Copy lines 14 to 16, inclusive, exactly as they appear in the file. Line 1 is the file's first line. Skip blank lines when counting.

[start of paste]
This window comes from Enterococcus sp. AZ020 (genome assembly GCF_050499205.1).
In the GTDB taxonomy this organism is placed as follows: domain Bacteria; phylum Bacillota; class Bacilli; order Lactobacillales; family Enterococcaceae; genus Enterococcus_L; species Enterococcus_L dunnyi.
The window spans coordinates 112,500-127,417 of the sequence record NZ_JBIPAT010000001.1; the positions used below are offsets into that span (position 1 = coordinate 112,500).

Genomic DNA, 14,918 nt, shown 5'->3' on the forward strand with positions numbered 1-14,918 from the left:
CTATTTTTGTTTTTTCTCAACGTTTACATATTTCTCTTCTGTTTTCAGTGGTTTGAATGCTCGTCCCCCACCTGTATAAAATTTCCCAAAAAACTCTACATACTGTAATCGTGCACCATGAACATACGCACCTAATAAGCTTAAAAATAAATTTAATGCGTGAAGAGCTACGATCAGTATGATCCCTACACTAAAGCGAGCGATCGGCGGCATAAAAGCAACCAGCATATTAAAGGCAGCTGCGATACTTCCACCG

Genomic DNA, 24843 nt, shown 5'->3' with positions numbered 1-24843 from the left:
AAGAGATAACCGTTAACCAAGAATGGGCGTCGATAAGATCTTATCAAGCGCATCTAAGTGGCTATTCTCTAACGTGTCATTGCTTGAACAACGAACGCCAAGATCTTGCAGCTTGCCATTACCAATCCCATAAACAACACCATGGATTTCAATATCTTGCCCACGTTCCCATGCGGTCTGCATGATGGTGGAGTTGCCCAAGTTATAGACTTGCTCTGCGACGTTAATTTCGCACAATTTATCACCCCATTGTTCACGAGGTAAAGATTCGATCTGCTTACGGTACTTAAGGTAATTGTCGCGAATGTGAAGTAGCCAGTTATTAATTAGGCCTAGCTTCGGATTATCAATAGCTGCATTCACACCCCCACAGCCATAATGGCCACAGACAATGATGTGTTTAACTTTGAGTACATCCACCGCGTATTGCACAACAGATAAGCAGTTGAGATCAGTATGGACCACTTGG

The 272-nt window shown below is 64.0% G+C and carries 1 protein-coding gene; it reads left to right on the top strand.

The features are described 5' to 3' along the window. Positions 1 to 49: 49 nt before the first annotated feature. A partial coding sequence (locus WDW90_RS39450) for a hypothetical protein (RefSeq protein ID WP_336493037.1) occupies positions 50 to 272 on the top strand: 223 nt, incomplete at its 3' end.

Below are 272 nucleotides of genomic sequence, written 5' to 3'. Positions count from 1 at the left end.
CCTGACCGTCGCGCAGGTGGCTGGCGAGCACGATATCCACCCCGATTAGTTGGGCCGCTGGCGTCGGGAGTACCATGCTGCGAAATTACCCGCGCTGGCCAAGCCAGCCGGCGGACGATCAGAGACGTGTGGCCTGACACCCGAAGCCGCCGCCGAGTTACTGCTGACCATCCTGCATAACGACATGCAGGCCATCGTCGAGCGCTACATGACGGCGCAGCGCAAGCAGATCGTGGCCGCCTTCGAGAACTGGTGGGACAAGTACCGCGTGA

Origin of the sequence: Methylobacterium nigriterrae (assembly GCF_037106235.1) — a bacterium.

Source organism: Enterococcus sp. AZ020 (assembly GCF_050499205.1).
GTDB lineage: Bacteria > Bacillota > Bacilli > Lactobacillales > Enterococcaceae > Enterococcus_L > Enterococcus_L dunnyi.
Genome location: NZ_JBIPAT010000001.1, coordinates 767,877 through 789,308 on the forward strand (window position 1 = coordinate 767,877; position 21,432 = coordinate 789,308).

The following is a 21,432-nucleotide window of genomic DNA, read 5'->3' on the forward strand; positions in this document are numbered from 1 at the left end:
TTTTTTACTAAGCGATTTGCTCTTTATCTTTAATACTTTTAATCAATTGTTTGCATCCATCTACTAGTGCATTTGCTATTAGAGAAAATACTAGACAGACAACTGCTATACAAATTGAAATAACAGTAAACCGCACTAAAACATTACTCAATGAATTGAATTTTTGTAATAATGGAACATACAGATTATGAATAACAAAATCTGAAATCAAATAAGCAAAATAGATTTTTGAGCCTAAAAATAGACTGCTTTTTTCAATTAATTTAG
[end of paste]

GTDB lineage: Bacteria > Bacillota > Bacilli > Lactobacillales > Enterococcaceae > Enterococcus_L > Enterococcus_L dunnyi.
Genome location: NZ_JBIPAT010000001.1, coordinates 767,877 through 789,308 on the forward strand (window position 1 = coordinate 767,877; position 21,432 = coordinate 789,308).

The following is a 21,432-nucleotide window of genomic DNA, read 5'->3' on the forward strand; positions in this document are numbered from 1 at the left end: